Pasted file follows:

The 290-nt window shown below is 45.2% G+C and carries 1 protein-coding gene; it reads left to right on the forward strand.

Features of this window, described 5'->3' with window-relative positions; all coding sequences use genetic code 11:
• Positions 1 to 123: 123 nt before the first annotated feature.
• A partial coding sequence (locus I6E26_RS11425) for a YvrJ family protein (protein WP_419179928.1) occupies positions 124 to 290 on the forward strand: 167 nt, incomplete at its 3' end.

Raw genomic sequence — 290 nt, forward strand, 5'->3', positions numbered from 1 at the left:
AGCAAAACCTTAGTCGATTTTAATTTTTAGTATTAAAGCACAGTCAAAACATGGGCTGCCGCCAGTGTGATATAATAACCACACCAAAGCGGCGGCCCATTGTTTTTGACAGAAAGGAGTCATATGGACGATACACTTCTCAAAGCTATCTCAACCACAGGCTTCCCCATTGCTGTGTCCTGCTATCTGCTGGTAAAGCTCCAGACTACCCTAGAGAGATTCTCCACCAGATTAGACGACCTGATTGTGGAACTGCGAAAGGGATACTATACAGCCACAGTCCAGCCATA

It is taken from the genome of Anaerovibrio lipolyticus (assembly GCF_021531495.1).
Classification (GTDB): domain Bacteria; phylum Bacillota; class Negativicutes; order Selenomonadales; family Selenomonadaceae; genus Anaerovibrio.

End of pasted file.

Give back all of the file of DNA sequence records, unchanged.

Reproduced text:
The 290-nt window shown below is 45.2% G+C and carries 1 protein-coding gene; it reads left to right on the forward strand.

Features of this window, described 5'->3' with window-relative positions; all coding sequences use genetic code 11:
• Positions 1 to 123: 123 nt before the first annotated feature.
• A partial coding sequence (locus I6E26_RS11425) for a YvrJ family protein (protein WP_419179928.1) occupies positions 124 to 290 on the forward strand: 167 nt, incomplete at its 3' end.

Raw genomic sequence — 290 nt, forward strand, 5'->3', positions numbered from 1 at the left:
AGCAAAACCTTAGTCGATTTTAATTTTTAGTATTAAAGCACAGTCAAAACATGGGCTGCCGCCAGTGTGATATAATAACCACACCAAAGCGGCGGCCCATTGTTTTTGACAGAAAGGAGTCATATGGACGATACACTTCTCAAAGCTATCTCAACCACAGGCTTCCCCATTGCTGTGTCCTGCTATCTGCTGGTAAAGCTCCAGACTACCCTAGAGAGATTCTCCACCAGATTAGACGACCTGATTGTGGAACTGCGAAAGGGATACTATACAGCCACAGTCCAGCCATA

It is taken from the genome of Anaerovibrio lipolyticus (assembly GCF_021531495.1).
Classification (GTDB): domain Bacteria; phylum Bacillota; class Negativicutes; order Selenomonadales; family Selenomonadaceae; genus Anaerovibrio.